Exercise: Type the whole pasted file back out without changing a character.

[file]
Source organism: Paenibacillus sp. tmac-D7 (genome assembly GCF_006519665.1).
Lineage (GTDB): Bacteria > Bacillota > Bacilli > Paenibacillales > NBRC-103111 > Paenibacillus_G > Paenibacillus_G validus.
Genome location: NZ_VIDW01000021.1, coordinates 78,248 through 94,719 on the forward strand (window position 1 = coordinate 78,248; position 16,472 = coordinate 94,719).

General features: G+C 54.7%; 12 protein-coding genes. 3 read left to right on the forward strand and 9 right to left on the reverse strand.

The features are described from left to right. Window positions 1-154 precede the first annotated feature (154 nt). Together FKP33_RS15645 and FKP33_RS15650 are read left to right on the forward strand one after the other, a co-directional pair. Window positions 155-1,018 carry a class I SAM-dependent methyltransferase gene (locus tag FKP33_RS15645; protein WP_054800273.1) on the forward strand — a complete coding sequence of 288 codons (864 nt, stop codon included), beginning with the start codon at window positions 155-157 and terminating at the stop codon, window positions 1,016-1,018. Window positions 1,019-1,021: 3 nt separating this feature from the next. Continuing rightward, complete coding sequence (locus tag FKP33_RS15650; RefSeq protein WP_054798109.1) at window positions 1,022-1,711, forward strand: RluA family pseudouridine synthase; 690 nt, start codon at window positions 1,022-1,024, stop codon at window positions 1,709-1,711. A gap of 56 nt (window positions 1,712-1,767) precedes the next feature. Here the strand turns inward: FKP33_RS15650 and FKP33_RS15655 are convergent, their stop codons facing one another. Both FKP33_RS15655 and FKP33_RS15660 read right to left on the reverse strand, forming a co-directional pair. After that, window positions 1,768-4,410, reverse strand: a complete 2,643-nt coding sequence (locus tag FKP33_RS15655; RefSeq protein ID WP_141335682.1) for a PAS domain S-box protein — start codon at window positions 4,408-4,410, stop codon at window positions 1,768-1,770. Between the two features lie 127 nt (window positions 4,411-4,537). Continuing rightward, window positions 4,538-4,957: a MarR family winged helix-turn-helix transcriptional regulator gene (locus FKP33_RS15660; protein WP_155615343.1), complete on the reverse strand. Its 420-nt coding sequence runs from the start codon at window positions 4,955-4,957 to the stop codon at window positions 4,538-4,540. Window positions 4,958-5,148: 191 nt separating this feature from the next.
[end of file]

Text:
Source organism: Paenibacillus sp. tmac-D7 (genome assembly GCF_006519665.1).
Lineage (GTDB): Bacteria > Bacillota > Bacilli > Paenibacillales > NBRC-103111 > Paenibacillus_G > Paenibacillus_G validus.
Genome location: NZ_VIDW01000021.1, coordinates 78,248 through 94,719 on the forward strand (window position 1 = coordinate 78,248; position 16,472 = coordinate 94,719).

General features: G+C 54.7%; 12 protein-coding genes. 3 read left to right on the forward strand and 9 right to left on the reverse strand.

The features are described from left to right. Window positions 1-154 precede the first annotated feature (154 nt). Together FKP33_RS15645 and FKP33_RS15650 are read left to right on the forward strand one after the other, a co-directional pair. Window positions 155-1,018 carry a class I SAM-dependent methyltransferase gene (locus tag FKP33_RS15645; protein WP_054800273.1) on the forward strand — a complete coding sequence of 288 codons (864 nt, stop codon included), beginning with the start codon at window positions 155-157 and terminating at the stop codon, window positions 1,016-1,018. Window positions 1,019-1,021: 3 nt separating this feature from the next. Continuing rightward, complete coding sequence (locus tag FKP33_RS15650; RefSeq protein WP_054798109.1) at window positions 1,022-1,711, forward strand: RluA family pseudouridine synthase; 690 nt, start codon at window positions 1,022-1,024, stop codon at window positions 1,709-1,711. A gap of 56 nt (window positions 1,712-1,767) precedes the next feature. Here the strand turns inward: FKP33_RS15650 and FKP33_RS15655 are convergent, their stop codons facing one another. Both FKP33_RS15655 and FKP33_RS15660 read right to left on the reverse strand, forming a co-directional pair. After that, window positions 1,768-4,410, reverse strand: a complete 2,643-nt coding sequence (locus tag FKP33_RS15655; RefSeq protein ID WP_141335682.1) for a PAS domain S-box protein — start codon at window positions 4,408-4,410, stop codon at window positions 1,768-1,770. Between the two features lie 127 nt (window positions 4,411-4,537). Continuing rightward, window positions 4,538-4,957: a MarR family winged helix-turn-helix transcriptional regulator gene (locus FKP33_RS15660; protein WP_155615343.1), complete on the reverse strand. Its 420-nt coding sequence runs from the start codon at window positions 4,955-4,957 to the stop codon at window positions 4,538-4,540. Window positions 4,958-5,148: 191 nt separating this feature from the next.